One cannot ignore the evidence of Russian intelligence spying on US command areas leading up to the invasion of Iraq, or the assistance of Saddam Hussein’s regime in a way that could have ended in the death of American troops during the invasion. Some reports even suggested that it was Russian spetznatz that helped secret away so many of the Hussein munitions beyond the Syrian border that is being used to blow up 60 and 70 people at a time in Baghdad.


Something less evident to the Russian people about their government’s foreign policies of nostalgic USSR-like ascendancy abroad, has been its repeat of USSR-like neglect of the people’s health and survival needs at home in the process. According to Rand and US Library of Congress studies, declining investment in health care and hospital rebuilding has remained the status quo during Yeltsin’s and Putin’s terms. Only just this year Putin announced a plan to spend heavily on heath care. It is a late amendment.

How much of the money otherwise expendable on health care has been spent on the wars in Chechnya, refugee management, or on central control policies to reel in current and former republics? And how much money supplies the reputedly high budget of the FSB, it’s director seen here with Patriarch Alexei II at the founding of a joint-venture MP chapel in the FSB’s (formerly KGB) Lubyanka HQ?

The Russian medical profession has among the highest talent treasury and potentials in the world. There is nothing wrong with the Russian intellect. However, saddled beneath a top-heavy, inefficient and corrupt Soviet regression, it cannot easily get up and realize its potential and save Russian lives.

7. Kremlin Tactics of Discrediting Dissidents Backfires

The talking points on Litvinenko have not only emphasized his conversion to Islam, they also emphasized his unimportance and insignificance, much like Putin’s language about Anna Politkovskaya: “insignificant.”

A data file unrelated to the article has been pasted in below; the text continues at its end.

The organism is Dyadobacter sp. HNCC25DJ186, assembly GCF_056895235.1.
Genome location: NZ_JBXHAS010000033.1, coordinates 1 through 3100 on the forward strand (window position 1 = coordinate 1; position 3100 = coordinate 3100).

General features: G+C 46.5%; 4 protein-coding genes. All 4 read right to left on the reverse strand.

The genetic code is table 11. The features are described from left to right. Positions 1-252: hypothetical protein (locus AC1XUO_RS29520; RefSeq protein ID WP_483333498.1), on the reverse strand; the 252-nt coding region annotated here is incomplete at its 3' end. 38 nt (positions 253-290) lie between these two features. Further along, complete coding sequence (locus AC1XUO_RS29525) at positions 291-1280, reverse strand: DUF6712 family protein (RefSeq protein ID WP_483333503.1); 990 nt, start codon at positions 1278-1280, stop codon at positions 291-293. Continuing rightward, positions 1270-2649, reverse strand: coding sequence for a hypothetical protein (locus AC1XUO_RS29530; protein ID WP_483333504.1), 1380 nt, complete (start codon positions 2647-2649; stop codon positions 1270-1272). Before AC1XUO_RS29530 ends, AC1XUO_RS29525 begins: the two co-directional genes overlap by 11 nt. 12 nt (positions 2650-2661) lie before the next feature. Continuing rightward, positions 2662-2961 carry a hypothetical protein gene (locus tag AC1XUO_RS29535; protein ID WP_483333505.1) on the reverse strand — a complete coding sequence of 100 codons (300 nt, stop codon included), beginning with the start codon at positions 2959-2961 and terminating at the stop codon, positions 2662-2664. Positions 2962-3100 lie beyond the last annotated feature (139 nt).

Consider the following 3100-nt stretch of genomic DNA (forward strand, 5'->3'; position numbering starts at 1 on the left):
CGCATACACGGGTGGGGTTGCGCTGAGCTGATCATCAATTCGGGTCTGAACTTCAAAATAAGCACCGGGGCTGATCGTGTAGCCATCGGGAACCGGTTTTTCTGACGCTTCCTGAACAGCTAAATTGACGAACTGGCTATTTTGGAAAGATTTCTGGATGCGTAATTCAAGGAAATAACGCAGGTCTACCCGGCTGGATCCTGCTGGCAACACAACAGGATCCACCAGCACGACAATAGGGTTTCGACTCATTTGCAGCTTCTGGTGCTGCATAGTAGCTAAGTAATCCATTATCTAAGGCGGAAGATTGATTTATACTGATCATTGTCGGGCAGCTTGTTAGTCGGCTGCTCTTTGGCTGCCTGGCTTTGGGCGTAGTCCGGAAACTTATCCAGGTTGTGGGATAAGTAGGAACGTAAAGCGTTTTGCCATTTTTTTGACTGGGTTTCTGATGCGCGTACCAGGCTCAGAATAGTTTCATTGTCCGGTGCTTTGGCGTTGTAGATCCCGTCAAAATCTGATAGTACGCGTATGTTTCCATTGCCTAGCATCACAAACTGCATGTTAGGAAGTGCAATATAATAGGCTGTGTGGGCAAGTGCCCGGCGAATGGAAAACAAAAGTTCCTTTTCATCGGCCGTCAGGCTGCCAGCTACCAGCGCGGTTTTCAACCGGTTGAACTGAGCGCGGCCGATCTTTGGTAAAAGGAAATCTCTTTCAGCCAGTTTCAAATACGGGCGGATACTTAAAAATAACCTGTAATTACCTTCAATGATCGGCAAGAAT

The Kremlin controlled press has also mentioned, and even Russian emigres I know have mentioned that Litvinenko was merely a prison guard who made it into the FSB anti-corruption branch. He was never a spy, they argue, and therefore seek to discredit western presses who refer to him as an ex-spy. Professor Simes also repeated this technical spycraft error about Litvinenko in the Western press to suggest that it was “frenzied.” I am not so sure heavy press action on a nuclear terror incident story in a NATO country is rightfully called a frenzy, or that it is invalid for small technical errors. It is rather the press doing its job to help protect the public. Perhaps that wasn’t always the emphasis of the “realist” perspective of Nixonian foreign policy, and it certainly is not Putin’s priority, since he has a former Vympel assassin, Vladimir Kozlov, running his Media ministry anyway.

The realist line goes: why would the Kremlin, with so much important business at stake, harm such insignificant people as these?

However, if Litvinenko was so insignificant, why would anyone kill him? The Kremlin has pointed at Berezovsky also. Why would Berezovsky kill him if it would involve too much risk for someone too insignificant for others to believe as a legitimate target for the Kremlin?

Also, why would Litvinenko be insignificant if as the Kremlin has alleged, he was running radioactive materials to the Chechens to use in a bomb? Can you have it both ways? He is not an insignificant threat, but then he is?


The case is not just about an emotionalized story of one man dying of radiation poisoning, or whether he was worthy of life or death. The case is also about whether a regime that allows the loose use of radioactive materials as weapons in and against the interests of NATO countries should be brought to the mat with a concerted world effort aimed at its international accountability. Perhaps the Western nations should have thought of this before granting the Kremlin so much clout in the G8 or with WTO status.

I am not saying that there is proof beyond a reasonable doubt that President Vladimir V. Putin ordered Alexander Litvinenko’s murder, or even an attempt on Judge Timothy Workman, killing instead an innocent elderly man. However, it is more than possible, and even in the realm of probability that he did. We should not rule it out, in part for the reasons stated above.

And, I do not think that proof needs to rise to the beyond a reasonable doubt standard to prove a government’s involvement and proceed politically with a firm, measured, long-range adjustment in policy toward that country, whether written or unwritten.

The Russian Federation government of Vladimir Putin is not itself Russia, does not represent the character of the great plurality of Russians, and owes an immense debt to the Russian people for being loyal to a regime that has treated the bulk of Russians like expendable pawns in a game of USSR-reloaded.